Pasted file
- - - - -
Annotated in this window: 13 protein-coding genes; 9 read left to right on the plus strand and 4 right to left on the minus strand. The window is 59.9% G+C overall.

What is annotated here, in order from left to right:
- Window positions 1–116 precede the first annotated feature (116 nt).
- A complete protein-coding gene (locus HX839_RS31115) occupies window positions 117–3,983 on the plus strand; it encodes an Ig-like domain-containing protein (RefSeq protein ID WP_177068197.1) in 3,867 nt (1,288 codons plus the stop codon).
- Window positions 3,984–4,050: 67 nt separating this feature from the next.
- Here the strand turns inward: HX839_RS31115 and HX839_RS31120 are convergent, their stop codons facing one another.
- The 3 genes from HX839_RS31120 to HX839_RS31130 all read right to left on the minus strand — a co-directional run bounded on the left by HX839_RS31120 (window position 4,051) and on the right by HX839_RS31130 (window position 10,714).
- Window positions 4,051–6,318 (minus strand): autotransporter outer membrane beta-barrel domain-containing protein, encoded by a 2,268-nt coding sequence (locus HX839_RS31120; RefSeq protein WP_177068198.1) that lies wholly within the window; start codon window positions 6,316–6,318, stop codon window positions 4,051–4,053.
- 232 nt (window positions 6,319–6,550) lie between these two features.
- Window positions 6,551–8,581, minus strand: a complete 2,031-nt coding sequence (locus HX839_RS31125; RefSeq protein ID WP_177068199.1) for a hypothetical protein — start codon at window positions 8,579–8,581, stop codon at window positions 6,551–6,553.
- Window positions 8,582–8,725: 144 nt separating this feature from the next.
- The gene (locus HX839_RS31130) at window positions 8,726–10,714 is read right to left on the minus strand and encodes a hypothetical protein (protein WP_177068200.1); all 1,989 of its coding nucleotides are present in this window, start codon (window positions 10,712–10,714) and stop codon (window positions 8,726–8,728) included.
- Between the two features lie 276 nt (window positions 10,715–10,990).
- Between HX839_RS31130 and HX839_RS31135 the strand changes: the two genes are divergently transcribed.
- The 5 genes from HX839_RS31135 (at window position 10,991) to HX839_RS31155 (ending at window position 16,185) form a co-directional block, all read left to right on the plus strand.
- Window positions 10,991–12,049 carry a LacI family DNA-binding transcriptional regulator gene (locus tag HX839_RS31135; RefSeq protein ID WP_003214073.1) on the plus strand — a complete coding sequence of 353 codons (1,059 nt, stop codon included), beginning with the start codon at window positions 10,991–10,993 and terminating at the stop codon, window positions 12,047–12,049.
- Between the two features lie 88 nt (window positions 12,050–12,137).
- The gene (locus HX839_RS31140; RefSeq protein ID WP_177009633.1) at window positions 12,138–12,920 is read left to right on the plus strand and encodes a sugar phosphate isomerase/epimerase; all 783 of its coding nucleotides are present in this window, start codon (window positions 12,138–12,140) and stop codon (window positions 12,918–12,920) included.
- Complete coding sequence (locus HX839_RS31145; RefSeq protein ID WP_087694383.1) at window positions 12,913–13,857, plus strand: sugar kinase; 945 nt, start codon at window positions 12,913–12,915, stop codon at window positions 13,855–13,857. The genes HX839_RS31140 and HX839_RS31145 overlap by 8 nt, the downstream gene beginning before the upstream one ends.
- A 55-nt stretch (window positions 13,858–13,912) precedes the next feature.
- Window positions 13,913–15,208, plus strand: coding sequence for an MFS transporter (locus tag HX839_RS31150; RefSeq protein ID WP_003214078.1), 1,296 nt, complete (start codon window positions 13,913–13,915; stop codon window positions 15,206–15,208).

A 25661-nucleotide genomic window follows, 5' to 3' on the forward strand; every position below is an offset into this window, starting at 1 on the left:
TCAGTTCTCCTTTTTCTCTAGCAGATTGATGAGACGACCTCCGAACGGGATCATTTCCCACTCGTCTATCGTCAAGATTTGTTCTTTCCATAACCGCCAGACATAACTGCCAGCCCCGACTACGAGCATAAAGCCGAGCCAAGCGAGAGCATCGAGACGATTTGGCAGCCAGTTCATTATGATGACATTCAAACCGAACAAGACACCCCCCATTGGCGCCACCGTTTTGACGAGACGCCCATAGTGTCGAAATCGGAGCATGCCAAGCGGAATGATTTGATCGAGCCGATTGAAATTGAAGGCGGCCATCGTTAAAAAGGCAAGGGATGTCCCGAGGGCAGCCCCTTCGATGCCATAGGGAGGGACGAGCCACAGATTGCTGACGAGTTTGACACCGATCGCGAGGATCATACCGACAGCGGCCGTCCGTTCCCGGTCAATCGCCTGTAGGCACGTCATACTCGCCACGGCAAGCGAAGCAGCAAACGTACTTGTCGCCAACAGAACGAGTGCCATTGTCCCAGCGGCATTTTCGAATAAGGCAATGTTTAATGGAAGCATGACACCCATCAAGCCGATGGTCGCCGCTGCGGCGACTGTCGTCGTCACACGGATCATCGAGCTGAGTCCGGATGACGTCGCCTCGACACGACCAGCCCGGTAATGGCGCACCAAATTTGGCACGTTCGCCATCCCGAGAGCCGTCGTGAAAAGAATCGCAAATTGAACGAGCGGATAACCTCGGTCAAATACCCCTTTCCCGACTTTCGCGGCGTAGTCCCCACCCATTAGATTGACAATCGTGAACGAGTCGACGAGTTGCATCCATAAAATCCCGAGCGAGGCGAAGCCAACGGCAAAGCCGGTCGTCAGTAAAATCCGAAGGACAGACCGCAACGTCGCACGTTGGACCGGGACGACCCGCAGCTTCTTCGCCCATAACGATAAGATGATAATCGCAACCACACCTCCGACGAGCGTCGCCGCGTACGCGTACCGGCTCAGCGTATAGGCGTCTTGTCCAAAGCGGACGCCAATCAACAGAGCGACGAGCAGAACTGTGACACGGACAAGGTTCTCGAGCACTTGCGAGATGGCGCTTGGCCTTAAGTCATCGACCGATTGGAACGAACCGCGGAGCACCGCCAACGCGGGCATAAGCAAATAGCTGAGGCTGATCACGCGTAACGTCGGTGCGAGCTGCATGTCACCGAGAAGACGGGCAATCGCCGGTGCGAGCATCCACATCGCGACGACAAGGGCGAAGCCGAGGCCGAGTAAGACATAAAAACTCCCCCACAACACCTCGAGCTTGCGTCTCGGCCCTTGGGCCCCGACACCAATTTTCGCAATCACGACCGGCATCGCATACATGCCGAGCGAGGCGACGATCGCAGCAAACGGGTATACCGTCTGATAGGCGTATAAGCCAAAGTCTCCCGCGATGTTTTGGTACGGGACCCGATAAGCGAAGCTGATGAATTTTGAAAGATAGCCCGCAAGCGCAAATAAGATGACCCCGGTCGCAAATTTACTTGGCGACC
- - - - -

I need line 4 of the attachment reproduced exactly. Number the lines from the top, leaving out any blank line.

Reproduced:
- A complete protein-coding gene (locus HX839_RS31115) occupies window positions 117–3,983 on the plus strand; it encodes an Ig-like domain-containing protein (RefSeq protein ID WP_177068197.1) in 3,867 nt (1,288 codons plus the stop codon).